The top myths about working in the legal profession

Here we look at the reality behind the top myths

Most of us will have watched courtroom dramas on TV, but these do not always paint a realistic picture of working in the legal profession. Here we look at the reality behind the top myths.

It’s highly lucrative

A legal career can pay very well; however, it takes time to get there. A trainee solicitor’s salary must be at least the minimum wage and a trainee barrister must be paid at least £12,000 during their pupillage (first year). These are not huge salaries when considering the cost of postgrad study funded by many law students.

Newly-qualified solicitors will earn in the region of £22,000 and upwards, while most junior barristers are self-employed and earnings are much more varied. A recent survey by Chambers Student suggests they will earn anywhere between £10,000 and £100,000 in their first year, depending on the area of law in which they practice.

To be truly successful and earn very good money, a lawyer needs more than just academics; for example, they will need a commercial mindset and/or an ability to accrue a good client base.

It’s very glamorous

We can blame the TV shows for this one. Whilst a legal career can mean attending fancy functions and will usually mean wearing a dapper suit, long hours and hard work in offices and court buildings will usually feature more heavily. Anyone who has visited a provincial magistrates or county court will be well aware of the very mundane surroundings.

That being said, the social life can be very good. Many larger firms have social committees that organise work events throughout the year. Barristers’ chambers organise good parties and there are opportunities to attend industry and charity events.

Lawyers are posh

Many still tend to think of the law as elitist, attracting only those who have been to public school and the top universities. Whilst historically this may have been true, things have changed in recent years. As the top universities have increasingly admitted students from all social backgrounds, so the diversity of trainee solicitors and barristers has increased.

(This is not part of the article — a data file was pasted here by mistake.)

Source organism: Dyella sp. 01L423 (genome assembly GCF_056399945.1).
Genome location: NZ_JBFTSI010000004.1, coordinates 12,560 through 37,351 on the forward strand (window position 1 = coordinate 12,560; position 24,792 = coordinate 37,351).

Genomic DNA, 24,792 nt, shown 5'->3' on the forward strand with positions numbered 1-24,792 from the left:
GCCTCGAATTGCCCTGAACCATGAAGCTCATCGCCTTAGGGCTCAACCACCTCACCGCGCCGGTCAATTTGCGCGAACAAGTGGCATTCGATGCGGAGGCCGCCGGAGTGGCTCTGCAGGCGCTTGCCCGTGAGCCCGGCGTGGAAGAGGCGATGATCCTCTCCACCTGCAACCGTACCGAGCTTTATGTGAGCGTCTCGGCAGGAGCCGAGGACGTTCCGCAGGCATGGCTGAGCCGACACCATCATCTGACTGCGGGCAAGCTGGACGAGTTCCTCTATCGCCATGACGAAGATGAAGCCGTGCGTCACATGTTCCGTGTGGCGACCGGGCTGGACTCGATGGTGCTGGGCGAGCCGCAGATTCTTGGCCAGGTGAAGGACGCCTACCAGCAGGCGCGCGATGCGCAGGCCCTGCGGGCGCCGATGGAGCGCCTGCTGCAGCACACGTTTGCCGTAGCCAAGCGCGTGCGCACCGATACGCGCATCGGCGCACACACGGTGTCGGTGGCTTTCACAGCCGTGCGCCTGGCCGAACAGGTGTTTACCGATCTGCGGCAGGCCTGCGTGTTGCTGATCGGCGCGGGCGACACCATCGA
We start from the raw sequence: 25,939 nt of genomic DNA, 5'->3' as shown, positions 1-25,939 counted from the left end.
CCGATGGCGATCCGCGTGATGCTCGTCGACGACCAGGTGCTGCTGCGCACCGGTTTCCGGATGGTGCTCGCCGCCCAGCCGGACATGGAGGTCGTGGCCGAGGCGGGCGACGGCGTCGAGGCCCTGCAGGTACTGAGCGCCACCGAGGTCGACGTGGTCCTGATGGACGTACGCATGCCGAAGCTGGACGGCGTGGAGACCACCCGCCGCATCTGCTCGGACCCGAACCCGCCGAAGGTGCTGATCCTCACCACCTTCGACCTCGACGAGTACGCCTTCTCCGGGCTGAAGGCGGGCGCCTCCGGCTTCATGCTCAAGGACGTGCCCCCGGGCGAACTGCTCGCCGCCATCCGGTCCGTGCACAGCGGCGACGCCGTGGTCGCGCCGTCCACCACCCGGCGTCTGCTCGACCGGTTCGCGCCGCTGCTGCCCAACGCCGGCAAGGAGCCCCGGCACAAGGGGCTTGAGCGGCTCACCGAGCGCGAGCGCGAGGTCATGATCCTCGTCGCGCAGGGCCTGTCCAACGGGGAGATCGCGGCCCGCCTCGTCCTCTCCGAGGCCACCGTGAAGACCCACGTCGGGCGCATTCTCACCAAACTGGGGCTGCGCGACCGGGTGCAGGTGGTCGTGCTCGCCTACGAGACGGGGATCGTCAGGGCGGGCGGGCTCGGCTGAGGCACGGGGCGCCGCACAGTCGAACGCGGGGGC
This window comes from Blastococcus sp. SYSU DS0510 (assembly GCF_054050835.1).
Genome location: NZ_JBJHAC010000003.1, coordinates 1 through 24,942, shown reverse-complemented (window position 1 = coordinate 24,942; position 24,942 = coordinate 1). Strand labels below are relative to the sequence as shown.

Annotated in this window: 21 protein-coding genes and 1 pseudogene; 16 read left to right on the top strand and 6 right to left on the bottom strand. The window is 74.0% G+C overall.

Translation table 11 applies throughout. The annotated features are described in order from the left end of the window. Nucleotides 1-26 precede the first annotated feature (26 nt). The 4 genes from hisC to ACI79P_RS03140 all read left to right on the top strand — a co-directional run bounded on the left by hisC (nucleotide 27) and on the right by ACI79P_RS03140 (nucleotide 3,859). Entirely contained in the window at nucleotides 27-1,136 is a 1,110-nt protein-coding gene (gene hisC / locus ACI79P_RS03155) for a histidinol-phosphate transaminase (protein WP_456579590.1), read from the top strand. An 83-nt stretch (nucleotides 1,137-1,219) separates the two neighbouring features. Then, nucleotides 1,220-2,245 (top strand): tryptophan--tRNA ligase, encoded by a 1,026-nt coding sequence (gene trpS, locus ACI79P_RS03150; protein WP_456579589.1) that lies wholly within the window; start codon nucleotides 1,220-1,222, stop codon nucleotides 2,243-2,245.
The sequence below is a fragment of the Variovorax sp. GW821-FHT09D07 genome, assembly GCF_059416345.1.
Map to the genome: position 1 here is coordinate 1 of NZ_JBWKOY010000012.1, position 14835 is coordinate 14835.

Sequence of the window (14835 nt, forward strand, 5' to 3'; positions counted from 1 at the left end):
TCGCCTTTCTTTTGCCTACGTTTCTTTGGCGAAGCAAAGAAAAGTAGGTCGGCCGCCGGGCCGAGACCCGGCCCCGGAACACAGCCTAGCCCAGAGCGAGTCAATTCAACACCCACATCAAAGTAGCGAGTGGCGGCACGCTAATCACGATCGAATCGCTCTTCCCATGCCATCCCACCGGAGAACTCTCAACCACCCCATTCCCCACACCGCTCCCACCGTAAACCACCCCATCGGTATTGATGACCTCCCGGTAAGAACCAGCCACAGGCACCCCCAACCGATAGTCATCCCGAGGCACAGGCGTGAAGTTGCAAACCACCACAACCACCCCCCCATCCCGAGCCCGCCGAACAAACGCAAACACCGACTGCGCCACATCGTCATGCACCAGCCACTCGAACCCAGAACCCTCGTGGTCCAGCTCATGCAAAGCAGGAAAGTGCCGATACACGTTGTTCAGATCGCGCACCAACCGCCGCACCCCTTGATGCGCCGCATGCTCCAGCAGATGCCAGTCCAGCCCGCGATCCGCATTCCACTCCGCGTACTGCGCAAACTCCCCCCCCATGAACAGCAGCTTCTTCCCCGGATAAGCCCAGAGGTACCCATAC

The increasing number of legal professionals qualifying through alternate routes, either as legal executives whilst employed or via the approved legal apprenticeship schemes, will undoubtedly diversity the profession further.

The court room is your second office

Criminal lawyers, and to a lesser extent family lawyers, do spend a substantial amount of time in court; however, they will usually instruct a barrister for complicated hearings and trials. Most solicitors spend a lot of time in their offices and in meetings with clients and barristers. Qualified duty solicitors or those who are police station accredited will also spend a lot of time in police stations.

You can never be the boss

It is a commonly held belief that it is difficult to own a law firm; however, since March 2012, new legislation has made it possible for non-lawyers to own law firms and for these to be managed in ways other than partnerships. This means that anyone can now invest in law firms or become involved in their management.

A legal career can mean long hard days, particularly during the first few years; however, it should always prove to be an interesting, and at times incredibly satisfying, career.

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